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originally posted by: SilentWindofDoom
a reply to: RelSciHistItSufi
Yes, I just posted a long thread that disappeared. This has happened many times.
On May 16, the Atlantic Council’s Cyber Statecraft Initiative hosted the event “Lessons from Our Cyber Past: The First Cyber Cops,” a discussion with Steven R. Chabinsky, Shawn Henry, and Christopher M. Painter.
Steve Chabinsky is currently deputy assistant director for the FBI’s Cyber Division. In 2009, he returned from a rotational joint duty assignment with the Office of the Director of National Intelligence (ODNI) where he serves as the Assistant Deputy Director of National Intelligence for Cyber, the Chair of the National Cyber Study Group, and the Director of the Joint Interagency Cyber Task Force. Mr. Chabinsky previously served as Chief of the Cyber Intelligence Section, FBI, where he led analysis and reporting on terrorism, foreign intelligence, and criminal matters having a cyber threat nexus. A veteran of the FBI for 17 years, in 1998, he became Principal Legal Advisor to the National Infrastructure Protection Center (NIPC) and later served as senior counsel to the Cyber Division. Mr. Chabinsky also played a prominent role in the development of InfraGard.
Shawn Henry is the President of Crowdstrike Services. He is the former executive assistant director of the Criminal, Cyber, Response, and Service Branch, of the FBI. He is a 24-year FBI veteran who led some of the Bureau’s biggest cybercrime cases. He was an original member of the National Cyber Study Group, which developed the CNCI. In September 2008, Mr. Henry became assistant director of the Cyber Division, where he played a central role in restructuring the FBI’s cyber strategy and investigative programs. Prior to that, Mr. Henry was deputy assistant director of the FBI’s Cyber Division, with program management responsibility for all FBI computer investigations worldwide.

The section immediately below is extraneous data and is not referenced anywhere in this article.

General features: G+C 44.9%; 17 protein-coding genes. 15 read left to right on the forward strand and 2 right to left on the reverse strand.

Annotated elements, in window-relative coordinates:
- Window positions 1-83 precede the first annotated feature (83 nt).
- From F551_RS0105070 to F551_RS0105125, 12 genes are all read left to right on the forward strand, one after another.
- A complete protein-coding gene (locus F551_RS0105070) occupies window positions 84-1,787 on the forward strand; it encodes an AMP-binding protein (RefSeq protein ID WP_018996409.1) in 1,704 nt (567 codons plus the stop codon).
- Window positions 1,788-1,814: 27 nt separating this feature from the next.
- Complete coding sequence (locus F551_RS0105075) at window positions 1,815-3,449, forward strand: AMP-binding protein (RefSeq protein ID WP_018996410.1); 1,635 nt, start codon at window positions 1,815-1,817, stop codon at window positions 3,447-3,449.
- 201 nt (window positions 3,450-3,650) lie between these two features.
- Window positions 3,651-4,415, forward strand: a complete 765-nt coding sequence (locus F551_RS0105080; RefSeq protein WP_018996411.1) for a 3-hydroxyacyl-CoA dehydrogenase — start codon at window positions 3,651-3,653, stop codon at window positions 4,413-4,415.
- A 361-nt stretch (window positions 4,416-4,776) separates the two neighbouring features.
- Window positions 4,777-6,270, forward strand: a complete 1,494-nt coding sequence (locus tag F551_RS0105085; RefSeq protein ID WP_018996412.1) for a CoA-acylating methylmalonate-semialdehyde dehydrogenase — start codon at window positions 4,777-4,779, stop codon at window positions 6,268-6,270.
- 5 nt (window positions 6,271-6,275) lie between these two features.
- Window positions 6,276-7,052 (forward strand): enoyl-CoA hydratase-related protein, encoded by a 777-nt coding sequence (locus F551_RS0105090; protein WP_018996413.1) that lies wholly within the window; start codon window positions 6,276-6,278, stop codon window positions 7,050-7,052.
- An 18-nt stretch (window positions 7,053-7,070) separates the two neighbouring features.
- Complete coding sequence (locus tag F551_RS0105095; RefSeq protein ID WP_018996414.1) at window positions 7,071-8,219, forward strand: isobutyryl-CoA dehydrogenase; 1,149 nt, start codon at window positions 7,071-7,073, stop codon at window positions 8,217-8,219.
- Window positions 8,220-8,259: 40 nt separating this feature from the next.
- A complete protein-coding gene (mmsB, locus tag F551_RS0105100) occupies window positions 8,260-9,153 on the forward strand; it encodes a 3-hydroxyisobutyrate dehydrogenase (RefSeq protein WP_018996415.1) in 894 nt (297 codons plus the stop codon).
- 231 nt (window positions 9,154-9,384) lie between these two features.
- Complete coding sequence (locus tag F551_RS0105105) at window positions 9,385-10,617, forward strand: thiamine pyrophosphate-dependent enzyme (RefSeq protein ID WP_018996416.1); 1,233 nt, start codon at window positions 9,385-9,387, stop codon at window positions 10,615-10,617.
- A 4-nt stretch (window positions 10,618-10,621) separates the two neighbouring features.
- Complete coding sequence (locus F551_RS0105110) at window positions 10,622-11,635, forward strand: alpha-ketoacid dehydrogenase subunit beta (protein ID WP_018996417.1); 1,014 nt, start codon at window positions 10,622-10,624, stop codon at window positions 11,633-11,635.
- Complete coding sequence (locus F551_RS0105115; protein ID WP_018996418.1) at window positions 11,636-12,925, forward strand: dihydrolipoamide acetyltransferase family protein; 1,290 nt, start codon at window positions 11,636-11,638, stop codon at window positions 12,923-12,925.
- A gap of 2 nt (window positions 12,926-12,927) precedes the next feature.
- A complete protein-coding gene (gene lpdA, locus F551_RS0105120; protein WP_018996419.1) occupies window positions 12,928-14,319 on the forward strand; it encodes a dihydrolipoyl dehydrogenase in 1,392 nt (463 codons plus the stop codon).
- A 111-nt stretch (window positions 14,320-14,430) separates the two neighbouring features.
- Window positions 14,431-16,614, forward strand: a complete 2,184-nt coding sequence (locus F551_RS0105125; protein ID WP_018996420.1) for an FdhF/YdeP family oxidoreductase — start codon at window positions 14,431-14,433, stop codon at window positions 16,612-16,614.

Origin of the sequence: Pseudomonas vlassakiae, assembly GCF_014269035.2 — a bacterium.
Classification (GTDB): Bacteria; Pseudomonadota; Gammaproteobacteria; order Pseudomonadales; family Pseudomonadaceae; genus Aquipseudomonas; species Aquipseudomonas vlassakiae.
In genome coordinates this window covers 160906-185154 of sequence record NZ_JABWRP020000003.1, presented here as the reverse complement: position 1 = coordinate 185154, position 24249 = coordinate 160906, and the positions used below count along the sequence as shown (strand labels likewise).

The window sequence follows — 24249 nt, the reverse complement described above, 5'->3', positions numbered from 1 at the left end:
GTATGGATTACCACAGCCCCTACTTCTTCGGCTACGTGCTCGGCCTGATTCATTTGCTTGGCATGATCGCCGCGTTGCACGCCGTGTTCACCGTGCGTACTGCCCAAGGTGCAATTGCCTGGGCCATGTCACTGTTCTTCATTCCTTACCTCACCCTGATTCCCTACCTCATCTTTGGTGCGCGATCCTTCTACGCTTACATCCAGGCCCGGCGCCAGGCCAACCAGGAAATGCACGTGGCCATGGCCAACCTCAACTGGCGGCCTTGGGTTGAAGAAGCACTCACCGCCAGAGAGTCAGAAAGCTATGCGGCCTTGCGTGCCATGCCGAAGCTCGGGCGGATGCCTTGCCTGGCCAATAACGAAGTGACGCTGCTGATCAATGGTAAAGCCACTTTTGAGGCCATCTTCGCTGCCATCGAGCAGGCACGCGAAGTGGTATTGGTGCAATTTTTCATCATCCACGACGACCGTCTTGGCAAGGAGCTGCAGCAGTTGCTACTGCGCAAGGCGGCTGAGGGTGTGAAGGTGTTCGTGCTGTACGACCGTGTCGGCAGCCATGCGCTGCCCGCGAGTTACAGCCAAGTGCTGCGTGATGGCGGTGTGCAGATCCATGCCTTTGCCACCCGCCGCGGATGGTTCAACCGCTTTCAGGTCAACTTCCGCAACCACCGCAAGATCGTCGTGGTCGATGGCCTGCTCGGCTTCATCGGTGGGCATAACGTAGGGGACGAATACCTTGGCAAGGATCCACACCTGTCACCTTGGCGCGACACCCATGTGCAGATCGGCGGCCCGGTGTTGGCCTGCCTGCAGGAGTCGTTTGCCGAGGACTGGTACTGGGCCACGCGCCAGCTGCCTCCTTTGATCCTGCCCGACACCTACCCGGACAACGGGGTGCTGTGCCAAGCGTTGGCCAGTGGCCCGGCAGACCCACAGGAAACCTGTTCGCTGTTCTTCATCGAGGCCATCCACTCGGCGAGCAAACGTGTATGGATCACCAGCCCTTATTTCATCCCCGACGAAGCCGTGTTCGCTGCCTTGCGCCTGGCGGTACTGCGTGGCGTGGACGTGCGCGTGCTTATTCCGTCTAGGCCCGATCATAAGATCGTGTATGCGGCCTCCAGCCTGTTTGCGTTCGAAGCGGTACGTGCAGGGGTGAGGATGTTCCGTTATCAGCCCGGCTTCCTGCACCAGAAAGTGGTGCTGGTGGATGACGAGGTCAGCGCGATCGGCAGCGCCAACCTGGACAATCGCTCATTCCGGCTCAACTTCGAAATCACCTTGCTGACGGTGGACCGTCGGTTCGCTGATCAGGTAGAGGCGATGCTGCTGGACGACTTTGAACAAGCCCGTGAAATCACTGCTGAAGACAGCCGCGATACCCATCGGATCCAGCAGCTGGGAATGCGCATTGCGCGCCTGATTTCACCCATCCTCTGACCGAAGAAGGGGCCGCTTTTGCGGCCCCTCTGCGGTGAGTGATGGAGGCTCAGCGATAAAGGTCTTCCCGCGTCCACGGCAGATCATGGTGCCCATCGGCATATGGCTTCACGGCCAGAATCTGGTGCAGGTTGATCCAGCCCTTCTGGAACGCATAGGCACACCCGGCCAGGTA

Svante Arrhenius AKA Svante August Arrhenius
He was the first scientist to describe the greenhouse effect, and is believed to have coined the term, predicting that rising levels of carbon dioxide (CO2) would cause the earth's temperature to rise. His equation showing the effect of temperature on reaction rates is still called the Arrhenius Law. He was also a proponent of "racial biology", part of the then-accepted science of eugenics.
Father: Svante Gustav Arrhenius (surveyor, d. 1885)
Mother: Carolina Thunberg Arrhenius Wife: Sofia Rudbeck (m. 1894, div. 1896, one son)
Son: Olav Vilhelm (botanist) Wife: Maria Johansson (m. 1905, two daughters, one son)
High School: Cathedral School, Uppsala (1874) University: BS Chemistry, University of Uppsala
(1878) University: PhD Physics, University of Uppsala
(1884) Scholar: Physics, University of Riga
(1886-87) Scholar: Physics, University of Leipzig
(1887-88) Scholar: Physics, University of Würzburg
(1888-89) Scholar: Physics, University of Graz
(1889-90) Scholar: Physics, University of Amsterdam
(1890-91) Teacher: Physics, Royal Institute of Technology, Stockholm
(1891-95) Professor: Physics, Royal Institute of Technology, Stockholm
(1895-1905) Davy Medal 1902 Nobel Prize for Chemistry
1903 Faraday Medal
1914 Royal Society
1911:Foreign Member British Chemical Society Royal Swedish Academy of Sciences
1886 Nobel Foundation Director (1905-27)
Asteroid Namesake 5697 Arrhenius Lunar Crater Arrhenius (55.6° N 91.3° E, 40 km. diameter)
Jacques Loeb (1859-1924)
Jacques Loeb experimented on embryos in Europe and the United States at the end of the nineteenth and beginning of the twentieth centuries. Among the first to study embryos through experimentation, Loeb helped found the new field of experimental embryology. Notably, Loeb showed scientists how to induce artificial parthenogenesis, thus refuting the idea that spermatozoa alone were necessary to develop eggs into embryos and confirming the idea that the chemical constitution of embryos’ environment affected their development. Furthermore, Loeb’s work showed that scientists could manipulate materials in a laboratory to create, as he called the process, the beginning stages of life.